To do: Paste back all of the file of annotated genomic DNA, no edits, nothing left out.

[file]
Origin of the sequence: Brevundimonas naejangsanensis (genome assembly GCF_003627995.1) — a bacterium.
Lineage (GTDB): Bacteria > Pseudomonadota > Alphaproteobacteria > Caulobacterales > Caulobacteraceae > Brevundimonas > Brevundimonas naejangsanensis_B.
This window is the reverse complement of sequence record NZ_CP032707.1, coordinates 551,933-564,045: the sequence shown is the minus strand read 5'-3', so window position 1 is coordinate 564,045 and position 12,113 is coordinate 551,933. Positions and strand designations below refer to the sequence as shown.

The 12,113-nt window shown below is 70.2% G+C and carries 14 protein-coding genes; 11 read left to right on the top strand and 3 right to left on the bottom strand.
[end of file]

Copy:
Origin of the sequence: Brevundimonas naejangsanensis (genome assembly GCF_003627995.1) — a bacterium.
Lineage (GTDB): Bacteria > Pseudomonadota > Alphaproteobacteria > Caulobacterales > Caulobacteraceae > Brevundimonas > Brevundimonas naejangsanensis_B.
This window is the reverse complement of sequence record NZ_CP032707.1, coordinates 551,933-564,045: the sequence shown is the minus strand read 5'-3', so window position 1 is coordinate 564,045 and position 12,113 is coordinate 551,933. Positions and strand designations below refer to the sequence as shown.

The 12,113-nt window shown below is 70.2% G+C and carries 14 protein-coding genes; 11 read left to right on the top strand and 3 right to left on the bottom strand.